Monday, January 09, 2012

New Phone: 2012 Edition

In December 2009, I decided it was time to a) switch from AT&T to T-Mobile, and b) enter the smartphone market with one of the cheapest smartphones available through T-Mobile, the T-Mobile G1 (a.k.a. HTC Dream). The G1 served me well, but it's pretty outdated now. The G1 doesn't have enough processing speed and/or memory to handle a lot of the Android apps that are coming out these days. The latest version of TweetCaster (my current Twitter app of choice), for example, takes a long time to load and crashes every five minutes or so on the G1. And Twitter apps are supposed to be simple, right? And, the G1 only has enough internal memory for a few big apps. I had been up against the G1's internal storage limit for quite a while, to the point where I had pretty much given up trying to download new apps.

So, I've been eagerly anticipating the time when I could reset the two-year contract and upgrade at a discount. Well, it's been two years, and it looks like the planned AT&T acquisition of T-Mobile fell through (thanks, FCC!), so it's time to upgrade!

Introducing my new phone: a T-Mobile G2x (also known as the LG Optimus 2X). Other Android options considered and recommeded by fellow T-Mobile customer James were the HTC Sensation and Samsung Galaxy S II; the G2X was by far the cheapest of the three ($100 vs. $200 vs. $230 with a two-year contract). Compared to what I had, this is a massive upgrade. Processing speed was something I had never even thought about when I got the G1, but these things are just miniature computers with phone-calling capabilities, after all. I've been jealous of the ease other people have with their smartphones doing simple tasks that took me several minutes on the G1. Not anymore! It reminds me of when my parents upgraded from a 386 to a Pentium, whenever that was. (1996?)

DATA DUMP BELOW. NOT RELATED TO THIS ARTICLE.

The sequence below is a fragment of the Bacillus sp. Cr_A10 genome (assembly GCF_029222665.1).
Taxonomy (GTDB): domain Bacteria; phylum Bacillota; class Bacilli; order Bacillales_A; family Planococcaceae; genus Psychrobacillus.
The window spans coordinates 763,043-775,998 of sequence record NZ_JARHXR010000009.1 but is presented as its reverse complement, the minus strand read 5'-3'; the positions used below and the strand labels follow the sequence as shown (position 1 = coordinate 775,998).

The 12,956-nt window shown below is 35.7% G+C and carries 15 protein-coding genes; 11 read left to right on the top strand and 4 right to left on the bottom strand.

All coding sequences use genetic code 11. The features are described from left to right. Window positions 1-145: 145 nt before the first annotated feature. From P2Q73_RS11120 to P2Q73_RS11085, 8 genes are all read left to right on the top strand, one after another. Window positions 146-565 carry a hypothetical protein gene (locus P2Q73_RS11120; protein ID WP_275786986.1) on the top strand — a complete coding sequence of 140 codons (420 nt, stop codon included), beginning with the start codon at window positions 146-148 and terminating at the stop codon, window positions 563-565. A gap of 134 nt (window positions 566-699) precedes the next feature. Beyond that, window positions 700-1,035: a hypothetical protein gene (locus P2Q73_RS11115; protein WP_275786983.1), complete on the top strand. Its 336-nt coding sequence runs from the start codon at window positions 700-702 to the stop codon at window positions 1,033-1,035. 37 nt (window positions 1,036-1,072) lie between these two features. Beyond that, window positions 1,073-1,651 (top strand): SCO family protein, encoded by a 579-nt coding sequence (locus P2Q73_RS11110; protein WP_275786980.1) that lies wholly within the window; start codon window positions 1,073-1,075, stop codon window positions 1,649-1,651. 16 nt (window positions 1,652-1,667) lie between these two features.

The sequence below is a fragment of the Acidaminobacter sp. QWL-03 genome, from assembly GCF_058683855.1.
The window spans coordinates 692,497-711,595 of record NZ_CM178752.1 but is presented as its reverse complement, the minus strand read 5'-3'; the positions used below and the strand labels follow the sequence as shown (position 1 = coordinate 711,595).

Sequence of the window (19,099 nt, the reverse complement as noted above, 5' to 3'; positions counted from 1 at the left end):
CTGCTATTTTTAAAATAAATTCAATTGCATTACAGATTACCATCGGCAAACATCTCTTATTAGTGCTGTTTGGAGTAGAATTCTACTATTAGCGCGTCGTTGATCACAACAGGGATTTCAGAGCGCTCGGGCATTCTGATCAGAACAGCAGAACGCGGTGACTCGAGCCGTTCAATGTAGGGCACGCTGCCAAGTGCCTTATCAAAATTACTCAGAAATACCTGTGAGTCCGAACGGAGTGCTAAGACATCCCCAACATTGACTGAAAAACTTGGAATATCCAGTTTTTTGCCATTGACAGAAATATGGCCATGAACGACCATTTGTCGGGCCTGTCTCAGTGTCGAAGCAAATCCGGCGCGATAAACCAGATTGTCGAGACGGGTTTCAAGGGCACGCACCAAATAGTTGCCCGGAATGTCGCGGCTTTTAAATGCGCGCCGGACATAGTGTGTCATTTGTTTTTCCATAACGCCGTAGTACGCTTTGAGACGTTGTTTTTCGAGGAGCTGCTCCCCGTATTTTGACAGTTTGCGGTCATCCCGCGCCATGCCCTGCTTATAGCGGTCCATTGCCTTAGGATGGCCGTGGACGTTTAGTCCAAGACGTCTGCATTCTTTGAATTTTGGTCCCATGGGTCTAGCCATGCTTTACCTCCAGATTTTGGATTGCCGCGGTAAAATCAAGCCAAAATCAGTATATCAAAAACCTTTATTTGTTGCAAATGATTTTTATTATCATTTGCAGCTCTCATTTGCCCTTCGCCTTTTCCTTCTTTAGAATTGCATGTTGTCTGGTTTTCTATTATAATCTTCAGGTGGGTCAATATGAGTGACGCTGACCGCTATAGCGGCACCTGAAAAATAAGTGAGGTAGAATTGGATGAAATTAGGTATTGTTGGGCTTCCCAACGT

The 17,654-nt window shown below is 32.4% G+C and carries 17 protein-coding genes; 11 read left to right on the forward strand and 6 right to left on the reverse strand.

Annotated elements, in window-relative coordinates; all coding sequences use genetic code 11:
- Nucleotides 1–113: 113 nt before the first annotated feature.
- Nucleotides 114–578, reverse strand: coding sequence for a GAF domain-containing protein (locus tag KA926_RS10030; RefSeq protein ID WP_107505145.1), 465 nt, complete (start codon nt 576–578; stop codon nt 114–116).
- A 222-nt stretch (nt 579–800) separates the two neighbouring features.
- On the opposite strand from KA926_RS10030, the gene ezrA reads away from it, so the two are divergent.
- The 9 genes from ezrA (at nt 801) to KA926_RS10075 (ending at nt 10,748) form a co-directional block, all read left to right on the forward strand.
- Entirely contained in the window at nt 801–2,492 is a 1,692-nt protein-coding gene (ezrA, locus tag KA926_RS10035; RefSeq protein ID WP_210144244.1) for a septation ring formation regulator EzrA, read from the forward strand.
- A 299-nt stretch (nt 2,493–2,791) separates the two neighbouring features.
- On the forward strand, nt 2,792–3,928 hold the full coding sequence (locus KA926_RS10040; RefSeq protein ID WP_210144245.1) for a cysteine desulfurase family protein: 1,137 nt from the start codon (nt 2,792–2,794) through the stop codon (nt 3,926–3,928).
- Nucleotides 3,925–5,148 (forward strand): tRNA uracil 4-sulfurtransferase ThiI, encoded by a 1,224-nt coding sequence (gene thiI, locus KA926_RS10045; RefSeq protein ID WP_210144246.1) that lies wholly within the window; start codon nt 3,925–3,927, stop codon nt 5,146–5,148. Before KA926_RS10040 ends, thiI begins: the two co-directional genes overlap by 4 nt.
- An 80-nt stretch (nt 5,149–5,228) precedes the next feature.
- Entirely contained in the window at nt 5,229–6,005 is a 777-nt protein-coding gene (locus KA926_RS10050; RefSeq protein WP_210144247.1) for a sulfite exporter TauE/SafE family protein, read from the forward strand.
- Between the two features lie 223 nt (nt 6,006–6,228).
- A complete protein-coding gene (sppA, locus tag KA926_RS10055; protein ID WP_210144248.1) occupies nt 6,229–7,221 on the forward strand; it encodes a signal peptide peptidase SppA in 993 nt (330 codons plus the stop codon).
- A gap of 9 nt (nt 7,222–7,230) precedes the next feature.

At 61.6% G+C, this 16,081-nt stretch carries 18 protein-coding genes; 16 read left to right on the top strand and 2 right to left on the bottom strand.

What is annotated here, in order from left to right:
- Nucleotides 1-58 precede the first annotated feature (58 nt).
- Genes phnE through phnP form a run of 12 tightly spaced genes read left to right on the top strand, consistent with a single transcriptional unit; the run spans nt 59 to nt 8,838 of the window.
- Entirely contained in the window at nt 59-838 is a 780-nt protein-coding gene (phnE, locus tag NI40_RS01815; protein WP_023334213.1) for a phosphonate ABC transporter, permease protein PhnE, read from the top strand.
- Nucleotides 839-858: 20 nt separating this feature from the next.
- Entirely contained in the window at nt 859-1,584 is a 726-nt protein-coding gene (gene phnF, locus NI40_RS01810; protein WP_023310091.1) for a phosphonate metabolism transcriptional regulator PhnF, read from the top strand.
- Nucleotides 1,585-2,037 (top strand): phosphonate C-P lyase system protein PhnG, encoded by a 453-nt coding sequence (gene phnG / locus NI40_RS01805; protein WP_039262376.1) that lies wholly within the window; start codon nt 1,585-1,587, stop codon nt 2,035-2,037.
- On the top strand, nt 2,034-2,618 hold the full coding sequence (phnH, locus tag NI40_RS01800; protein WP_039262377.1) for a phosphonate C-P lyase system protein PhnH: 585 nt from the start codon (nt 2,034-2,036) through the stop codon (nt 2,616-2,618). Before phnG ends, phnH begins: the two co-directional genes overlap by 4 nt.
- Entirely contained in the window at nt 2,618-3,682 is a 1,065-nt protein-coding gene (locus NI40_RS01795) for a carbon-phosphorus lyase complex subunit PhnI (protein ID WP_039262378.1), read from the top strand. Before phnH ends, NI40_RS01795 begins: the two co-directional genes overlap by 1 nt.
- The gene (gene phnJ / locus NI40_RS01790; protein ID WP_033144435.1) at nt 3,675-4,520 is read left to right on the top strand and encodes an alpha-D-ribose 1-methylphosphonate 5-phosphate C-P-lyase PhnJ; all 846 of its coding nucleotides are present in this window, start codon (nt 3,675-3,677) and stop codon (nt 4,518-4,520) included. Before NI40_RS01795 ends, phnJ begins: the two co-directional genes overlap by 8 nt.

Also something to get excited about: the camera. I take a decent number of photos with my phone, so this is important. The G1 has a 3.2 megapixel camera, which is fine, except when you're trying to take a picture of a license plate from a distance, for example. And you can forget about taking pictures at night. But the G2x has an 8 megapixel camera, and features like variable light settings, a flash (yay!), and "zoom" (which I'm sure is nothing more than a crop, but still). At what point was that the leading edge of digital camera technology, let alone phone camera technology? Either way, the quality of my picture taking should improve from now on. I tried taking a couple of pictures at a stoplight at night the other day with the G2x to see how they would come out:

I'm not yet sure how a license plate would come out at night, though, which is important on the oft chance that I spot the ABC-1234 license plate at night, for instance.

I'm a big fan of the Android platform, and I had no intentions to switch to something else. What else is there for T-Mobile customers, anyway? Blackberry? Windows Mobile? Please. Even if T-Mobile carried iPhones, I would stick with Android, and not just because I'm already familiar with the operating system.

One thing I did like about the G1 was the pullout keyboard. I guess they don't make phones with these things anymore, do they? Would phone manufacturers rather make their phones as skinny as possible? Instead, I use something called "Swype" to type, in which you trace the path of your intended word on a QWERTY keyboard and Swype tries to guess the word you intended. I think I still prefer the pullout keyboard, but Swype isn't a huge downgrade. I'm already getting the hang of it. It's not so bad. The bigger adjustemnt is not having that LED notification light at the top of the phone. (There is an app called "NoLED" that serves as a substitute, but I tried it and didn't particularly like it.)

So, I like my new phone, a lot, but I knew I would. Now, let's fast-forward to January 2014. Will the G2x be as outdated then as the G1 is now? Hopefully not, but given how quickly smartphone technology is advancing, we'll have to see.


James Allen said...

Much like desktop processors, I think phones will get more processors at the same maximum clock speed (which seems to be about 1.5Ghz). The problem is going to be heat dissipation.

James Allen said...

By the way, I bet the new phone is blazingly fast compared to the G1. I assume you are filing it up with new apps.

James Allen said...

Oh, and make sure you turn WiFi calling will have issues getting calls and receiving text messages when on WiFi if you don't.